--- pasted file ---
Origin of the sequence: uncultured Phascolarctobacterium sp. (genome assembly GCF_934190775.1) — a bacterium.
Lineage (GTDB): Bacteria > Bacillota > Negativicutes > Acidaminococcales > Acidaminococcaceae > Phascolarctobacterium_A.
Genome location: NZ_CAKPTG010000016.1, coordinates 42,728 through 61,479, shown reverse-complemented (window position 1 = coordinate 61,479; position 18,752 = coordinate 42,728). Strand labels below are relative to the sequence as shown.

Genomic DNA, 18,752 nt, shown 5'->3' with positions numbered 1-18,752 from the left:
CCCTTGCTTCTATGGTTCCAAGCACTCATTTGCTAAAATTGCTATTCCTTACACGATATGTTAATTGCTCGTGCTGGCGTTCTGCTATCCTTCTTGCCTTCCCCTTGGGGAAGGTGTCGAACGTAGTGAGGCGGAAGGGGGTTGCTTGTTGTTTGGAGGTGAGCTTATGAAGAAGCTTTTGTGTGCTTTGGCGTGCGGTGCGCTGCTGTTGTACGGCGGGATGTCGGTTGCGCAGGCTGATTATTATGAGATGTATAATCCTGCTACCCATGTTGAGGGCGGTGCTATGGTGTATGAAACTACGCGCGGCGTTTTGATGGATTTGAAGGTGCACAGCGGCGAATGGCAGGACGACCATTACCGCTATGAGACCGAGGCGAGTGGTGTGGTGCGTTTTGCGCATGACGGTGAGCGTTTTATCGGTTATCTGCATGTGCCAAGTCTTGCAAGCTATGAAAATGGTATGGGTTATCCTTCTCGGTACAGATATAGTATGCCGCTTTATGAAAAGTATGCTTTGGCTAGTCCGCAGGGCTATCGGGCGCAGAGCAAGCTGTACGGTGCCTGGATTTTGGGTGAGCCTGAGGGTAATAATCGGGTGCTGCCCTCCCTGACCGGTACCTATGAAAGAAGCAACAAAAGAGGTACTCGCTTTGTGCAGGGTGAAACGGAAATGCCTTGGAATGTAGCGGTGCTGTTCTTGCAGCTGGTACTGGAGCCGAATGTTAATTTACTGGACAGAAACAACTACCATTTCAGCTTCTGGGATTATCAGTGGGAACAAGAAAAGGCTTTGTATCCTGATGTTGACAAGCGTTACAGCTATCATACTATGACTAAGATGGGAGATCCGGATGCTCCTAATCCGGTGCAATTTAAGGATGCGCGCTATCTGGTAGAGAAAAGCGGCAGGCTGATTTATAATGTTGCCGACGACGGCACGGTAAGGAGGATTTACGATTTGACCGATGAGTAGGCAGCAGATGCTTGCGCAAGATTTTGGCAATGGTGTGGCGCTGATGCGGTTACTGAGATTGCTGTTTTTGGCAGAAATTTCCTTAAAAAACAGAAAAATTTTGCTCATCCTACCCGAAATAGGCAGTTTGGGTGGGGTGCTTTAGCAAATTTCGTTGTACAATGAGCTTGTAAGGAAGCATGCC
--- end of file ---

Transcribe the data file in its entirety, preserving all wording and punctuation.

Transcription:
Origin of the sequence: uncultured Phascolarctobacterium sp. (genome assembly GCF_934190775.1) — a bacterium.
Lineage (GTDB): Bacteria > Bacillota > Negativicutes > Acidaminococcales > Acidaminococcaceae > Phascolarctobacterium_A.
Genome location: NZ_CAKPTG010000016.1, coordinates 42,728 through 61,479, shown reverse-complemented (window position 1 = coordinate 61,479; position 18,752 = coordinate 42,728). Strand labels below are relative to the sequence as shown.

Genomic DNA, 18,752 nt, shown 5'->3' with positions numbered 1-18,752 from the left:
CCCTTGCTTCTATGGTTCCAAGCACTCATTTGCTAAAATTGCTATTCCTTACACGATATGTTAATTGCTCGTGCTGGCGTTCTGCTATCCTTCTTGCCTTCCCCTTGGGGAAGGTGTCGAACGTAGTGAGGCGGAAGGGGGTTGCTTGTTGTTTGGAGGTGAGCTTATGAAGAAGCTTTTGTGTGCTTTGGCGTGCGGTGCGCTGCTGTTGTACGGCGGGATGTCGGTTGCGCAGGCTGATTATTATGAGATGTATAATCCTGCTACCCATGTTGAGGGCGGTGCTATGGTGTATGAAACTACGCGCGGCGTTTTGATGGATTTGAAGGTGCACAGCGGCGAATGGCAGGACGACCATTACCGCTATGAGACCGAGGCGAGTGGTGTGGTGCGTTTTGCGCATGACGGTGAGCGTTTTATCGGTTATCTGCATGTGCCAAGTCTTGCAAGCTATGAAAATGGTATGGGTTATCCTTCTCGGTACAGATATAGTATGCCGCTTTATGAAAAGTATGCTTTGGCTAGTCCGCAGGGCTATCGGGCGCAGAGCAAGCTGTACGGTGCCTGGATTTTGGGTGAGCCTGAGGGTAATAATCGGGTGCTGCCCTCCCTGACCGGTACCTATGAAAGAAGCAACAAAAGAGGTACTCGCTTTGTGCAGGGTGAAACGGAAATGCCTTGGAATGTAGCGGTGCTGTTCTTGCAGCTGGTACTGGAGCCGAATGTTAATTTACTGGACAGAAACAACTACCATTTCAGCTTCTGGGATTATCAGTGGGAACAAGAAAAGGCTTTGTATCCTGATGTTGACAAGCGTTACAGCTATCATACTATGACTAAGATGGGAGATCCGGATGCTCCTAATCCGGTGCAATTTAAGGATGCGCGCTATCTGGTAGAGAAAAGCGGCAGGCTGATTTATAATGTTGCCGACGACGGCACGGTAAGGAGGATTTACGATTTGACCGATGAGTAGGCAGCAGATGCTTGCGCAAGATTTTGGCAATGGTGTGGCGCTGATGCGGTTACTGAGATTGCTGTTTTTGGCAGAAATTTCCTTAAAAAACAGAAAAATTTTGCTCATCCTACCCGAAATAGGCAGTTTGGGTGGGGTGCTTTAGCAAATTTCGTTGTACAATGAGCTTGTAAGGAAGCATGCC